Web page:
The massive form of Porze, which in Italy is called Cima Palombino, dominates the western central part of the Carnic Alps Main Ridge. It is a castle like structure, rather wide than high, a limestone fortress rising out of the surrounding volcanic formations. Similar to the trinity of Königswand, Grosse Kinigat and Kleine Kinigat Porze can give you a lesson about the formation of the Alps in general and of the Carnic Alps in particular. Here, where the North-African and European tectonic plates crashed into each other rock got thrown up much like the water does when waves break on a beach. It is a powerful contrast which hopefully is shown on the pictures of this page.
Porze also has been part of Europe's recent history. Like the entire Carnic Alps main ridge, during World War I, this was part of the front between Austria and Italy. Heavy battles were fought here and in fact Porze was the only mountain which was conquered during the whole war. The Italians took it in 1915 (I'm not sure the date is correct) but luckily for the inhabitants of the Austrian village of Obertillach 7km to the north had trouble reaching it with their artillery.
The War - like in so many parts of the main ridge has left a multitude of supplying trails around the area. Many of these war trails have been maintained in the seventies; most noteworthy the 140km "Karnischer Höhenweg" trekking trail on the Austrian side. Since Porze was Italian during the war the Austrian trails circle it from afar so that this is one of the few places where the trekking trail actually runs along far from the border.
Two of the WW I ascent routes have been transformed into ferrate - climbing trails protected with fixed cables ladders and bolts. They both run along the ridge, one from the Porzescharte Pass in the west, the other from the Tillacher Joch Pass in the east. The latter extends far south to climb the mountain from the Italian side.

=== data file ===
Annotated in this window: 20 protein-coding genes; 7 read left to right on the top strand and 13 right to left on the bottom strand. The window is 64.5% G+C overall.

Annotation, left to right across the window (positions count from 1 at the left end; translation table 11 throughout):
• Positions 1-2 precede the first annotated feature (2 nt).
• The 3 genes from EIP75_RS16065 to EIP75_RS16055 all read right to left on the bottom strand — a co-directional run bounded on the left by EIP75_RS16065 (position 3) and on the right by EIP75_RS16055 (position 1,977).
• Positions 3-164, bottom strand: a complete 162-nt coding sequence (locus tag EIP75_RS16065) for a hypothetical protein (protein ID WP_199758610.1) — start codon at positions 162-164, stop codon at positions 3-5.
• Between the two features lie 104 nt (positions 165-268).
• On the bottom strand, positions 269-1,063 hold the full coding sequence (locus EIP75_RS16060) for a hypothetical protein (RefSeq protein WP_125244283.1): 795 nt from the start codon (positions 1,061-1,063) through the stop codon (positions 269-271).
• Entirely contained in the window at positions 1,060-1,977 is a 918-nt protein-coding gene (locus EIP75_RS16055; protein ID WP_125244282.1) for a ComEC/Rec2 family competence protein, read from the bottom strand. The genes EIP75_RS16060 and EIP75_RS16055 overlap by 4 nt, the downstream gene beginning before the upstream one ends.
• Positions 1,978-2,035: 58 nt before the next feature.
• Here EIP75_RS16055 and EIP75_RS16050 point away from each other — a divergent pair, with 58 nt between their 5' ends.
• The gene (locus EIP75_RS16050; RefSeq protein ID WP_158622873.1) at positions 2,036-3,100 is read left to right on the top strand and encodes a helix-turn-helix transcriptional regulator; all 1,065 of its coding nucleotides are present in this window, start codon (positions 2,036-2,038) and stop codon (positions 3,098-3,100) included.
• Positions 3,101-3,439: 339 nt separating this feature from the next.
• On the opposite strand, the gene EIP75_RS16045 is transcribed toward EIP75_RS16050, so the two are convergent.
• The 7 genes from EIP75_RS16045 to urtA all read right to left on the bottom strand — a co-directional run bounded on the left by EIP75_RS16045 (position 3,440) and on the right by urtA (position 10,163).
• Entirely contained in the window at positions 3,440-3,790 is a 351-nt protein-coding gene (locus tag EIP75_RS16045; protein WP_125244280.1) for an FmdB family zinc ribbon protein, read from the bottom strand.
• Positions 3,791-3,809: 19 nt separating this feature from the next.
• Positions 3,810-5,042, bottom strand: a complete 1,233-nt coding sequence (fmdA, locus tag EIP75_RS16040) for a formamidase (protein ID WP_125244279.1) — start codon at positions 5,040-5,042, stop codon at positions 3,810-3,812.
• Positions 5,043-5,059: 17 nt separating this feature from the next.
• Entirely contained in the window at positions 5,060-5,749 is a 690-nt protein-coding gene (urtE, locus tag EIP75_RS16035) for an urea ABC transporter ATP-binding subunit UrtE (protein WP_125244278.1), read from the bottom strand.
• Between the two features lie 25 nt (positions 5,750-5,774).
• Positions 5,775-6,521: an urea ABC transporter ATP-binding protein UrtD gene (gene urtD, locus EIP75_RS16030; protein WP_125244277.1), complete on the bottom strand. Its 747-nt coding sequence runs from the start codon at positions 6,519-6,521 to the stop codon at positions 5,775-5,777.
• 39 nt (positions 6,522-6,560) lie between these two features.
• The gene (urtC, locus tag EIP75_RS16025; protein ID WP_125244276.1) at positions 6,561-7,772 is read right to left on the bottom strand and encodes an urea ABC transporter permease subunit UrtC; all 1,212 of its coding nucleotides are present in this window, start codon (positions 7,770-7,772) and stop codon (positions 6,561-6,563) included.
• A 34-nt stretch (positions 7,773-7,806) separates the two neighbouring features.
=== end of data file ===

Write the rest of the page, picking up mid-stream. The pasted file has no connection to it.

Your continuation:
Also, Porze is one of the mountains in the Carnic Alps Main Ridge, which is interesting to climbers. Most of the routes are loose and brittle, the direct east face route, however, is worthwhile. See the "Climbing Porze" section below
There are several routes onto Porze the two main ones ferrate, equipped with fixed cables and ladders. Most of the routes are along loose rock. None of them is rated more than UIAA IV but all are dangerous because of rockfall. Good descriptions can be found in the German Alpine Club Guidebook (German): P.Holl: Karnischer Hauptkamm, Rother Verlag, ISBN: 3-7633-1254-4. Here I will only give short abstracts.
First climbed: 1926 (Rudovsky, Hitzker)
First climbed: 1927 (Kaser, Steinmann)
North-eastern Ridge "Austriasteig"
First climbed: 1926 (Thurner)
Direct east face
First climbed: 1926 (Holl, Bieber)
Length: 400m, 13 pitches
First climbed: 1929 (Le Bel, Rudovsky)